But you probably do know of the Panama Canal. Just ten years before it was built, the U.S. had seriously considered building it through Nicaragua instead. In the spring of 1902, the Nicaragua Canal plan seemed sure to get approval by Congress.

But it all came undone with a postage stamp…

Supporters of the Panama Canal didn’t want a rival canal in Nicaragua. They argued that Nicaragua was prone to earthquakes and volcanos. As a last ditch effort, they pointed to the fact that the Nicaraguans even featured an erupting volcano on their own postage stamps.

The lobbyists sent a stamp to each senator in Washington DC. They included a note that suggested the stamp was evidence that building a canal in Nicaragua was too risky because of violent natural disasters.

Stamp Sent to U.S. Senators

The ploy worked. Panama beat out Nicaragua by a narrow vote. A U.S. effort to build a Nicaragua canal was dead.

But the U.S. government didn’t want any other country building a Nicaragua canal. A second canal in nearby Nicaragua would dilute the value of one of the U.S.’s most prized geopolitical assets.

The U.S. even sent troops to Nicaragua in 1912 to make sure there would be no canal built there.

But as is always the case, military interventions birth unintended consequences.

The 1912 military occupation would spur a Nicaraguan resistance movement led by Augusto César Sandino.

That’s where the name of Daniel Ortega’s Sandinistas—who irritate Washington to this day—came from.

The U.S. government ordered a withdrawal in 1933 after the financial pinch of the Great Depression and increased pressure from Sandino's Nicaraguan guerrillas. Despite that, a Nicaraguan Canal never made it past the drawing board for one reason or another.

That is, until now…

The Chinese are poised to break ground on building a Nicaraguan Canal later this year. It’s the very outcome that the U.S. had desperately wanted to avoid over a hundred years ago. If all goes to plan, China will finish the Nicaraguan Canal by the mid-2020s.

Their success is far from certain. But it does illustrate what I believe to be the most important geopolitical trend for the next 10 years…

China is building strategic infrastructure to bypass U.S. dominance.

If a country wants to engage in international trade it basically needs permission from the U.S. first. That’s because the U.S. dollar is the world’s most important currency. And because the U.S. Navy dominates the world’s oceans, controlling most major shipping lanes.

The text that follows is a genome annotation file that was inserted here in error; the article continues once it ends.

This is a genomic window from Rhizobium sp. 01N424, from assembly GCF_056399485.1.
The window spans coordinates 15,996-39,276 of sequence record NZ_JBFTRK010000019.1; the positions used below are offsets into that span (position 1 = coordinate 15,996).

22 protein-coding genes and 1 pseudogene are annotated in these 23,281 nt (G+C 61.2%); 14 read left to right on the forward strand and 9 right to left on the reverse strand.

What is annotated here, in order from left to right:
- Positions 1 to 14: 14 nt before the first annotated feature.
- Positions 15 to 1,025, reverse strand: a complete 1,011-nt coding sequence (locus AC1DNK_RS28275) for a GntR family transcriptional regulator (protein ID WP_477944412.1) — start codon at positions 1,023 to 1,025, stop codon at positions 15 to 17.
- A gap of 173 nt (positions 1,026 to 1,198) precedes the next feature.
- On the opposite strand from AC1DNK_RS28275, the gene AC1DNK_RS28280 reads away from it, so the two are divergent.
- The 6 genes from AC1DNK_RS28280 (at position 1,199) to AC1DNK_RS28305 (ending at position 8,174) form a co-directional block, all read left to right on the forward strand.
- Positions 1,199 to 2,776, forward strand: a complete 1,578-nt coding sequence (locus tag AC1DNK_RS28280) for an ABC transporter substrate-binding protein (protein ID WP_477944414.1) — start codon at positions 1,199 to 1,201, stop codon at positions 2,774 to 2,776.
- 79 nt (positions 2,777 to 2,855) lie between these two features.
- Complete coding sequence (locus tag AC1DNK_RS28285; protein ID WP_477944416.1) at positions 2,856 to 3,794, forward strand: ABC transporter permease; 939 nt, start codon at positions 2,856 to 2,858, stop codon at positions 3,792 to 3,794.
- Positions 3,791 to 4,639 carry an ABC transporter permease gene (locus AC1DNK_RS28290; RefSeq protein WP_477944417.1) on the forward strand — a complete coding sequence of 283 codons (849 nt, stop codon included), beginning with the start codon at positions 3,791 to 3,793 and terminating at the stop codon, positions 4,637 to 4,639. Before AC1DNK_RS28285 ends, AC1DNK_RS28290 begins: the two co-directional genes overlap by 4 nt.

But China is building a new international system…and it doesn’t need to ask Washington for permission.

The focal point of this monumental trend is the New Silk Road Project.

And it’s not going to be good for the U.S. It will help dethrone the dollar as the world’s reserve currency.

Most people don’t realize it, but that would cause the dollar to collapse. It would cause a financial hurricane of historic proportions.

And just like Hurricane Katrina devastated thousands of families, this financial storm could erase a big part of your life savings.

This threat is even bigger than a stock market crash. It has the potential to strike 401(k)s, IRAs, pensions, and the Social Security system, in a much more severe way than 2008.

It won’t just impact millions of Americans’ financial future—it could alter the fabric of our society…forever.

Meanwhile, Fox, CNN, and everyone else in the mainstream media are distracted by the presidential race.

That’s why New York Times best-selling author Doug Casey and I put together a video showing you how to survive this coming financial hurricane… Click here to watch it now.

Nick Giambruno

Nick is Doug Casey’s globetrotting companion and is the Senior Editor of Casey Research’s International Man. He writes about economics, offshore banking, second passports, value investing in crisis markets, geopolitics, and surviving a financial collapse, among other topics. He is a CFA charterholder. In short, Nick’s work helps people make the most of their personal freedom and financial opportunity around the world. To get his free video crash course, click here.

Tags: nicaragua, iran, geopolitics, crisis investing, china,